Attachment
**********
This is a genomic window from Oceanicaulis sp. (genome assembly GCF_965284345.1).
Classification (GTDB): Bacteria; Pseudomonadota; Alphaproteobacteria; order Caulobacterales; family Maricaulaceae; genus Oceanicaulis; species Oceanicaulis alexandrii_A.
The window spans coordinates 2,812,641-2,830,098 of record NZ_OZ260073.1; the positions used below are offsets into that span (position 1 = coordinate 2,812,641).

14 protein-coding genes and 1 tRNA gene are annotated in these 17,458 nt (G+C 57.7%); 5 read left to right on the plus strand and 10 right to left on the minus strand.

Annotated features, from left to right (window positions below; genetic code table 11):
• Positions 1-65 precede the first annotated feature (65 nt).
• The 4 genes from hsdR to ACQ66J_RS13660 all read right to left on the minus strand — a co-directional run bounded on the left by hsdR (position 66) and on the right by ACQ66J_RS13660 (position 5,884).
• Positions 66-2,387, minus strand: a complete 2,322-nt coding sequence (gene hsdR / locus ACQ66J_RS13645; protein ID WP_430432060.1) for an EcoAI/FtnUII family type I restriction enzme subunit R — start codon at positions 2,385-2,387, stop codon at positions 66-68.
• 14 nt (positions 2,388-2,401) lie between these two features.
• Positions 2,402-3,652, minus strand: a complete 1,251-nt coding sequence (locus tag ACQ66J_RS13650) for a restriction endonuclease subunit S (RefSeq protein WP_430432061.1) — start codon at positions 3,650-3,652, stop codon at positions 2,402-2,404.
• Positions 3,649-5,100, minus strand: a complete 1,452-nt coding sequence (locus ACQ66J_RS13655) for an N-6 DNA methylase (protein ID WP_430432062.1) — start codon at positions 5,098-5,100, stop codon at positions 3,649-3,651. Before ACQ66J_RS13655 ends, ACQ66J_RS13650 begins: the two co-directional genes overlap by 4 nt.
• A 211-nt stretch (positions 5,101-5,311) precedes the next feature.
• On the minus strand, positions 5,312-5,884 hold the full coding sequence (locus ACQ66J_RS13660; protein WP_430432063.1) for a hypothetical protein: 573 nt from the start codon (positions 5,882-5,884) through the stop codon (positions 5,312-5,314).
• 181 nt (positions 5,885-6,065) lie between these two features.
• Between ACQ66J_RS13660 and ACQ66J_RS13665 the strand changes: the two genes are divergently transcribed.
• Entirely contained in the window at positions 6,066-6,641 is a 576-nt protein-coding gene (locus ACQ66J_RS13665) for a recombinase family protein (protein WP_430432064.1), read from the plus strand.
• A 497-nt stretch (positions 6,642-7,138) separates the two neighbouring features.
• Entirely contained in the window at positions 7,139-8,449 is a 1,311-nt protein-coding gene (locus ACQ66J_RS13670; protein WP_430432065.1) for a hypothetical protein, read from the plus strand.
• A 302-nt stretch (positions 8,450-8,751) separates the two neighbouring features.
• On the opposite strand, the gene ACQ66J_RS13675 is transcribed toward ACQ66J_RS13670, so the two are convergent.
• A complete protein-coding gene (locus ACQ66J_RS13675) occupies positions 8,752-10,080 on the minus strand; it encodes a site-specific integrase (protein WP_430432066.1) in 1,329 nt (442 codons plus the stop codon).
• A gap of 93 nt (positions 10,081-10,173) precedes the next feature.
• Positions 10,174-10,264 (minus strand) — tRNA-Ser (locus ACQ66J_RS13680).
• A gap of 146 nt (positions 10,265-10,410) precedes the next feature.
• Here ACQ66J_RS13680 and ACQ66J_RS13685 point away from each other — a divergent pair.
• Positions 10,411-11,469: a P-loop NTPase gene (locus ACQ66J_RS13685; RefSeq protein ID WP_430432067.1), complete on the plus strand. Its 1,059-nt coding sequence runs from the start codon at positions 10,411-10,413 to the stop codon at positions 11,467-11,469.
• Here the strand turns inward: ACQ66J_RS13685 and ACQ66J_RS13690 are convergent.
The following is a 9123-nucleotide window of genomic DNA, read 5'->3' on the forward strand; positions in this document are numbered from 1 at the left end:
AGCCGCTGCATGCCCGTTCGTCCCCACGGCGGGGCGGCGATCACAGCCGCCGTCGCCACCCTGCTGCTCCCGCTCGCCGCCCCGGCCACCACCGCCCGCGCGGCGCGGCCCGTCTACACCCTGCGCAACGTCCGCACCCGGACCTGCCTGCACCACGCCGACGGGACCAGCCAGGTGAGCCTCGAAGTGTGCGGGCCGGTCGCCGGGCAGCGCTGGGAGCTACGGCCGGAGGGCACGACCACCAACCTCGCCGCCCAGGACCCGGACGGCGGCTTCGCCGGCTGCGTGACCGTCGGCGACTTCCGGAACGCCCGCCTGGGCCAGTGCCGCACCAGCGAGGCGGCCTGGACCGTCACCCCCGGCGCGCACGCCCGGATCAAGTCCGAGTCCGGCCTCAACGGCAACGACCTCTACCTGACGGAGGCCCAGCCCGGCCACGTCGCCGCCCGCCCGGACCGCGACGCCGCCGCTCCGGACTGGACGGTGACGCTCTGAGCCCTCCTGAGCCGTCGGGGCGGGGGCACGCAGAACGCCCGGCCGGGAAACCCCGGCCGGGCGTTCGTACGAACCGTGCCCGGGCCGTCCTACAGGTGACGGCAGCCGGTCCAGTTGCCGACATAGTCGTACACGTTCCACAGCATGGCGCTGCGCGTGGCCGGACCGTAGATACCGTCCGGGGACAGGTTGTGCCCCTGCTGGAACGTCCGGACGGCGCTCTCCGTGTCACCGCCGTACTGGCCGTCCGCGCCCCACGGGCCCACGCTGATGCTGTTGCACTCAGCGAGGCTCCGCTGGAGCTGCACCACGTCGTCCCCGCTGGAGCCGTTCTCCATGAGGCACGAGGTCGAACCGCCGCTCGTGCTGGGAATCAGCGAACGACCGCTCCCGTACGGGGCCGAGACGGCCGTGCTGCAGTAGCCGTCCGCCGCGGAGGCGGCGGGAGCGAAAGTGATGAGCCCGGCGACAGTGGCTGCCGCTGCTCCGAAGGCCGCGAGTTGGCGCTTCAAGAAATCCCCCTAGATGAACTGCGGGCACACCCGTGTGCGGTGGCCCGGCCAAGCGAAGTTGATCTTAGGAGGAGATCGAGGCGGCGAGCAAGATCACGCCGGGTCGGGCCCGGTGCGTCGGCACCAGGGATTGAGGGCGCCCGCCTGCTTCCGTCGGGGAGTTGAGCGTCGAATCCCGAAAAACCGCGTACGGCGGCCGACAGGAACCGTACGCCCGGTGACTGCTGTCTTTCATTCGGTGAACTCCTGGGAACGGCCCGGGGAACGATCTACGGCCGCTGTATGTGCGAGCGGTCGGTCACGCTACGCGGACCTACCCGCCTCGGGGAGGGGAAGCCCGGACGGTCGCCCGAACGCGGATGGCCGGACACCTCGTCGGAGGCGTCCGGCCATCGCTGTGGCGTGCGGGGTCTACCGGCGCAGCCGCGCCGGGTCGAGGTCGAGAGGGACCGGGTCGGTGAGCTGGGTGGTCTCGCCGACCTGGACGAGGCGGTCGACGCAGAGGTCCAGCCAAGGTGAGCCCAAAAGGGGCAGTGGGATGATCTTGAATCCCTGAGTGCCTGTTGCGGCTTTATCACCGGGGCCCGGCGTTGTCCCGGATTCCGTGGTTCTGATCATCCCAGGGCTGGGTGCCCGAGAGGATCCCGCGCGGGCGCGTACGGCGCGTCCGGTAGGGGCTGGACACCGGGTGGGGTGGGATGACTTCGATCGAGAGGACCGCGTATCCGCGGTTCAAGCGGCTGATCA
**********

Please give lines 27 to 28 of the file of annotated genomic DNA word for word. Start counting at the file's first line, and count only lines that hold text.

• Here the strand turns inward: ACQ66J_RS13685 and ACQ66J_RS13690 are convergent.
The following is a 9123-nucleotide window of genomic DNA, read 5'->3' on the forward strand; positions in this document are numbered from 1 at the left end: